Anything else would have been a daylight robbery. Not that it would be something new for Vassilev, who stands behind the entire affair with the Dunarit raid. He is still holding the assets at a total worth of BGN 1bn bought exactly with the bank’s money. Out of this sum, he dispenses portions of cash from his deluxe villa in Belgrade in royalties for his cohort of lawyers, paid pen-pushers and spokespersons who are guarding him and save him from retribution he deserves for his crimes.
The media outlets of Ivo Prokopiev, the indicted publisher and Vassilev’s close associate who shares his lot and takes part in his shady schemes, gives him a helping hand in it. Let’s not forget that Prokopiev and Vassilev are two godsons of Ivan Kostov, who created a parallel state in Bulgaria similar to the one which Turkish preacher Fethullah Gulen tried to establish in our southern neighbour state. The companies, banks, foundations and dependent courts are among the Kostov’s means of influence as he himself pretends to be an innocent hermit hiding out in his villa near Sofia or a humble professor at the New Sofia University. During his term of office as prime minister, Kostov made Vassilev a banker and to Prokopiev presented as a gift two lucrative businesses – Damianitsa winery and Caolin mining company. That is why it is unsurprising that oligarch Prokopiev is so consistent in defending his ‘blood brother’ Vassilev.
Vassilev has repeatedly tried to cover up his close ties with Russia, in the person of Kremlin-related Orthodox oligarch Konstantin Malofeev, to whom he promised the lion’s share of golden assets in exchange for protection and support. Thus, the first who entered the scene was the gang led by Pierre Louvrier, Belgian holder of a Russian passport, who tried to buy for 1 euro BTC, Dunarit, Aviomans, NURTS, GARB and First Digital. After the deal was frustrated, Louvrier was replaced with another man of Malofeev, Russian businessman Dmitrii Kosarev. This attempt again proved futile. Both men are blacklisted in the US and Europe. Finally, the Russian cronies of Tsvetan Vassilev for the third time tried to take decisive action with TV7 and News7 in order to turn both TV channels into Kremlin’s mouthpieces. The notorious Russian intelligent officer and former agent of KGB on the Balkans, Gen. Leonid Reshetnikov lent them a shoulder in these attempts. Currently this man chairs the supervisory board of “Tsargrad” TV channel. His name has again stirred high emotions in the first days of the New Year after the highly-reputed Wall Street Journal revealed that Reshetnikov and Malofeev want to restore monarchy in Russia and enthrone Putin as tsar. Ilian Vassilev, Bulgaria’s ex-ambassador to Moscow and secret agent of the Bulgarian State Security Agency, sings along with this trio. Agent Sasho spreads fake news about Peevski saying that the latter owes “heaps of money” to Russian VTB bank. Only the truth is quite the contrary – Peevski does not owe a single cent to the Russians, while exactly through Dunarit the money flows are channeled to Serbia and Russia. Maybe, the Bulgarian Madoff pays off his Russian debts with it.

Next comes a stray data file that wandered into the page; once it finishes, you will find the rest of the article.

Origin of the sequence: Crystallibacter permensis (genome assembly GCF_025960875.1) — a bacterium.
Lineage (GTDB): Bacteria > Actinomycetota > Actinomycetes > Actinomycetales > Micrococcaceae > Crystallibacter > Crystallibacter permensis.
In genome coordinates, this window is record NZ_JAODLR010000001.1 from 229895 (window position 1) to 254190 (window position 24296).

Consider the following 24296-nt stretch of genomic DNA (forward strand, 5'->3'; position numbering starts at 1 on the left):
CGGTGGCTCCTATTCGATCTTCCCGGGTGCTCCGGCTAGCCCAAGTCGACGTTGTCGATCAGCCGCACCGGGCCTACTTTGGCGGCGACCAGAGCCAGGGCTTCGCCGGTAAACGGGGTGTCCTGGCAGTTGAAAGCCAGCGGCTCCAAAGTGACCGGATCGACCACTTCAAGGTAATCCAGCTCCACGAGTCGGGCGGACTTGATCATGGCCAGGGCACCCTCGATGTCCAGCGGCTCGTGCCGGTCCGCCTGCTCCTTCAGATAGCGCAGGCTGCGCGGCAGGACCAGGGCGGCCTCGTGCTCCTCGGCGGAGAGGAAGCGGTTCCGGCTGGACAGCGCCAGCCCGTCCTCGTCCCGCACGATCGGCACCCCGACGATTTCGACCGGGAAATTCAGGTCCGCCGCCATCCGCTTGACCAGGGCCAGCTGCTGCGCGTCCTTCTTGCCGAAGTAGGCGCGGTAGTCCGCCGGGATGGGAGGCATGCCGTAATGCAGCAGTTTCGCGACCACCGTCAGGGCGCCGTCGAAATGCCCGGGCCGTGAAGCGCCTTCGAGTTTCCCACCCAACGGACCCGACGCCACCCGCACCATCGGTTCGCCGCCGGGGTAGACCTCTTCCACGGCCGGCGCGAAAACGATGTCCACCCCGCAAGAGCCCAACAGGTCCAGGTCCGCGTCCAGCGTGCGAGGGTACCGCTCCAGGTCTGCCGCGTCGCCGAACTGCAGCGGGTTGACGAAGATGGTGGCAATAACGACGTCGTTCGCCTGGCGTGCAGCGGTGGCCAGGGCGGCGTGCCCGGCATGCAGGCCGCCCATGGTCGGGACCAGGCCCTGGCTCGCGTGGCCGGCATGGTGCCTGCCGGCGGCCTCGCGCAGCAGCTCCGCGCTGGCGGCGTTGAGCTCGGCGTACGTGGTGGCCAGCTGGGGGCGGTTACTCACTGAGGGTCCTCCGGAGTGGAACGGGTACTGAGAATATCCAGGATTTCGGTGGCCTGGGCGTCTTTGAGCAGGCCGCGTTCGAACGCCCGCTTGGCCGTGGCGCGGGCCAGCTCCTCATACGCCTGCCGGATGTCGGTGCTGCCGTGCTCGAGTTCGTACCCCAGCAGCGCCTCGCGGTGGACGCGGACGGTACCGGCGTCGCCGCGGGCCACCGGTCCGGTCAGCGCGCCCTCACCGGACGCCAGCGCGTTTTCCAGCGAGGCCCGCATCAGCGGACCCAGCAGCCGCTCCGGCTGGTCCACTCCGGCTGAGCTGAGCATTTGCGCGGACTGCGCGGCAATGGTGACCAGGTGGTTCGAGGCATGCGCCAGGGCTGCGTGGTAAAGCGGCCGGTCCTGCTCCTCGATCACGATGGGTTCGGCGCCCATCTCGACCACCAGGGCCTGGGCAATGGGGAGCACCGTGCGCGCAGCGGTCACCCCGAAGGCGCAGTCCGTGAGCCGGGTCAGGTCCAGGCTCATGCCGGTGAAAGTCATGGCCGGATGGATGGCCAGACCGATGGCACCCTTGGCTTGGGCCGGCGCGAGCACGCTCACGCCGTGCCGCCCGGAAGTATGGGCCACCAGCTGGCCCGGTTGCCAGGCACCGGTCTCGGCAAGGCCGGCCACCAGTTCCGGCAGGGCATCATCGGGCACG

Fake News Factory becomes forgetful
The memory of the contributors to the Fake News Factory started failing them – they now forget the obvious truths. As early as in August 2017, Delyan Peevski published an open letter to the media in which he announced that he had nothing in common with the companies of the defence complex, including Dunarit and EMKO. He personally disproved the fake news circulated by Ognyan Stefanov and his website, Frognews. Stefanov, who is the State Security agent, aka Agent Academician, plays the role of private PR officer of the fugitive banker. At the same time, his website is something like a press centre of Tsvetan Vassilev. It was Frognews which spread false information about Peevski, who allegedly visited arms expos abroad and offered for sale assault rifles and ammunitions. “I have never visited any arms expos in India, Sudan, Qatar, Dubai or anywhere else and never offered for sale assault rifles or ammunitions or any other military produce for that matter,” Peevski writes. Further he adds that in contrast to open lies circulated by the fake news factory, defence plants’ and arms dealers’ business is subject to strict state control, so anyone who shows interest in it, or in buying defence-related property, or wants to conclude some deal may be easily probed by relevant authorities.